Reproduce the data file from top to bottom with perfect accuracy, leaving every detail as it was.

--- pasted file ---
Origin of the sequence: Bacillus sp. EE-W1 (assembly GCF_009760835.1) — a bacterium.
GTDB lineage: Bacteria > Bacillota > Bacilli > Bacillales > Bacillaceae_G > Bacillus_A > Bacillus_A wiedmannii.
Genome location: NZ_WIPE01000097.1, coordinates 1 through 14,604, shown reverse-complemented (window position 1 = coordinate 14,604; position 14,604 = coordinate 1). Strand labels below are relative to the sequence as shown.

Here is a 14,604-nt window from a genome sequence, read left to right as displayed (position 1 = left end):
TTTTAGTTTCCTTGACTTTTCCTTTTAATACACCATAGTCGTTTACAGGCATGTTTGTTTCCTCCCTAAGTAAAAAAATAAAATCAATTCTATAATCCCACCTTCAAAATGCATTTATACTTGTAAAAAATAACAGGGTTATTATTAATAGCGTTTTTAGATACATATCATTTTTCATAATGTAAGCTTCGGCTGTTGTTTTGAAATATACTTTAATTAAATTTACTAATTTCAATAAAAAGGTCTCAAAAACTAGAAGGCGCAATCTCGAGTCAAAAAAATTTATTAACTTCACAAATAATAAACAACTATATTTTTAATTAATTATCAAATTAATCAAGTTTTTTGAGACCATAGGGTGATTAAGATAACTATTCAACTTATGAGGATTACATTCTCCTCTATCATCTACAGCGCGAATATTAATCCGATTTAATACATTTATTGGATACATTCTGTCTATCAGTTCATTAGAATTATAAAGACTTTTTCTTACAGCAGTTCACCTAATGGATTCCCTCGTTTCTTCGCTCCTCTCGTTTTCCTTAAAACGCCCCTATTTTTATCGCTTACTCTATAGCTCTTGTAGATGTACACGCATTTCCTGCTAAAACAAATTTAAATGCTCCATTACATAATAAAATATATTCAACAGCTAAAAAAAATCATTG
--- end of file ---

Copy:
Origin of the sequence: Bacillus sp. EE-W1 (assembly GCF_009760835.1) — a bacterium.
GTDB lineage: Bacteria > Bacillota > Bacilli > Bacillales > Bacillaceae_G > Bacillus_A > Bacillus_A wiedmannii.
Genome location: NZ_WIPE01000097.1, coordinates 1 through 14,604, shown reverse-complemented (window position 1 = coordinate 14,604; position 14,604 = coordinate 1). Strand labels below are relative to the sequence as shown.

Here is a 14,604-nt window from a genome sequence, read left to right as displayed (position 1 = left end):
TTTTAGTTTCCTTGACTTTTCCTTTTAATACACCATAGTCGTTTACAGGCATGTTTGTTTCCTCCCTAAGTAAAAAAATAAAATCAATTCTATAATCCCACCTTCAAAATGCATTTATACTTGTAAAAAATAACAGGGTTATTATTAATAGCGTTTTTAGATACATATCATTTTTCATAATGTAAGCTTCGGCTGTTGTTTTGAAATATACTTTAATTAAATTTACTAATTTCAATAAAAAGGTCTCAAAAACTAGAAGGCGCAATCTCGAGTCAAAAAAATTTATTAACTTCACAAATAATAAACAACTATATTTTTAATTAATTATCAAATTAATCAAGTTTTTTGAGACCATAGGGTGATTAAGATAACTATTCAACTTATGAGGATTACATTCTCCTCTATCATCTACAGCGCGAATATTAATCCGATTTAATACATTTATTGGATACATTCTGTCTATCAGTTCATTAGAATTATAAAGACTTTTTCTTACAGCAGTTCACCTAATGGATTCCCTCGTTTCTTCGCTCCTCTCGTTTTCCTTAAAACGCCCCTATTTTTATCGCTTACTCTATAGCTCTTGTAGATGTACACGCATTTCCTGCTAAAACAAATTTAAATGCTCCATTACATAATAAAATATATTCAACAGCTAAAAAAAATCATTG